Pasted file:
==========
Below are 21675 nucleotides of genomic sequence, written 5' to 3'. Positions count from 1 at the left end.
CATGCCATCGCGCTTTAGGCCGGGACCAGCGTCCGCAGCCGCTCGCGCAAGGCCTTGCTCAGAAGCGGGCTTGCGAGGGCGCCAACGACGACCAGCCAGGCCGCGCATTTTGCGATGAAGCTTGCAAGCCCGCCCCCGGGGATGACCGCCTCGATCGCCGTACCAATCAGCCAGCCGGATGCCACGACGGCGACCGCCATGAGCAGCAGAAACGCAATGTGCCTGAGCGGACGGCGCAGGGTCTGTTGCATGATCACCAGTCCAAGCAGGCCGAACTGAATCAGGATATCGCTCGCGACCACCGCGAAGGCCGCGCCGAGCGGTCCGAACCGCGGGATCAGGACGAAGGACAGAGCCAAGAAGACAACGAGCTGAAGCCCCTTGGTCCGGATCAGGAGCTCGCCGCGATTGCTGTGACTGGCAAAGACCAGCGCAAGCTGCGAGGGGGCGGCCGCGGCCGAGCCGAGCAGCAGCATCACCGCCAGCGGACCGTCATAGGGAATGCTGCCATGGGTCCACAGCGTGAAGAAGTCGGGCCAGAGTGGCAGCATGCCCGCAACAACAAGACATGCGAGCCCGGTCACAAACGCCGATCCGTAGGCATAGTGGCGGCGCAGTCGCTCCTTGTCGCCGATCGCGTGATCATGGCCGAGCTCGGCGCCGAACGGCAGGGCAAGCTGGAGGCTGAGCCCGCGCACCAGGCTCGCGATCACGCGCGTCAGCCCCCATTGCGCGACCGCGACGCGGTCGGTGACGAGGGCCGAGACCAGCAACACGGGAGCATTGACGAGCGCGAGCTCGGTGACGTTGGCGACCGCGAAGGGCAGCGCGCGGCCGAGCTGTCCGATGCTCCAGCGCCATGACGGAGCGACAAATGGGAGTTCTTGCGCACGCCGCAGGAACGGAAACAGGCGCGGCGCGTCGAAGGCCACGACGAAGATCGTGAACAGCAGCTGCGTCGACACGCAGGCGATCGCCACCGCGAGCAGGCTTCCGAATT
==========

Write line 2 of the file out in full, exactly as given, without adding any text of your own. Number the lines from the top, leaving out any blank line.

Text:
CATGCCATCGCGCTTTAGGCCGGGACCAGCGTCCGCAGCCGCTCGCGCAAGGCCTTGCTCAGAAGCGGGCTTGCGAGGGCGCCAACGACGACCAGCCAGGCCGCGCATTTTGCGATGAAGCTTGCAAGCCCGCCCCCGGGGATGACCGCCTCGATCGCCGTACCAATCAGCCAGCCGGATGCCACGACGGCGACCGCCATGAGCAGCAGAAACGCAATGTGCCTGAGCGGACGGCGCAGGGTCTGTTGCATGATCACCAGTCCAAGCAGGCCGAACTGAATCAGGATATCGCTCGCGACCACCGCGAAGGCCGCGCCGAGCGGTCCGAACCGCGGGATCAGGACGAAGGACAGAGCCAAGAAGACAACGAGCTGAAGCCCCTTGGTCCGGATCAGGAGCTCGCCGCGATTGCTGTGACTGGCAAAGACCAGCGCAAGCTGCGAGGGGGCGGCCGCGGCCGAGCCGAGCAGCAGCATCACCGCCAGCGGACCGTCATAGGGAATGCTGCCATGGGTCCACAGCGTGAAGAAGTCGGGCCAGAGTGGCAGCATGCCCGCAACAACAAGACATGCGAGCCCGGTCACAAACGCCGATCCGTAGGCATAGTGGCGGCGCAGTCGCTCCTTGTCGCCGATCGCGTGATCATGGCCGAGCTCGGCGCCGAACGGCAGGGCAAGCTGGAGGCTGAGCCCGCGCACCAGGCTCGCGATCACGCGCGTCAGCCCCCATTGCGCGACCGCGACGCGGTCGGTGACGAGGGCCGAGACCAGCAACACGGGAGCATTGACGAGCGCGAGCTCGGTGACGTTGGCGACCGCGAAGGGCAGCGCGCGGCCGAGCTGTCCGATGCTCCAGCGCCATGACGGAGCGACAAATGGGAGTTCTTGCGCACGCCGCAGGAACGGAAACAGGCGCGGCGCGTCGAAGGCCACGACGAAGATCGTGAACAGCAGCTGCGTCGACACGCAGGCGATCGCCACCGCGAGCAGGCTTCCGAATT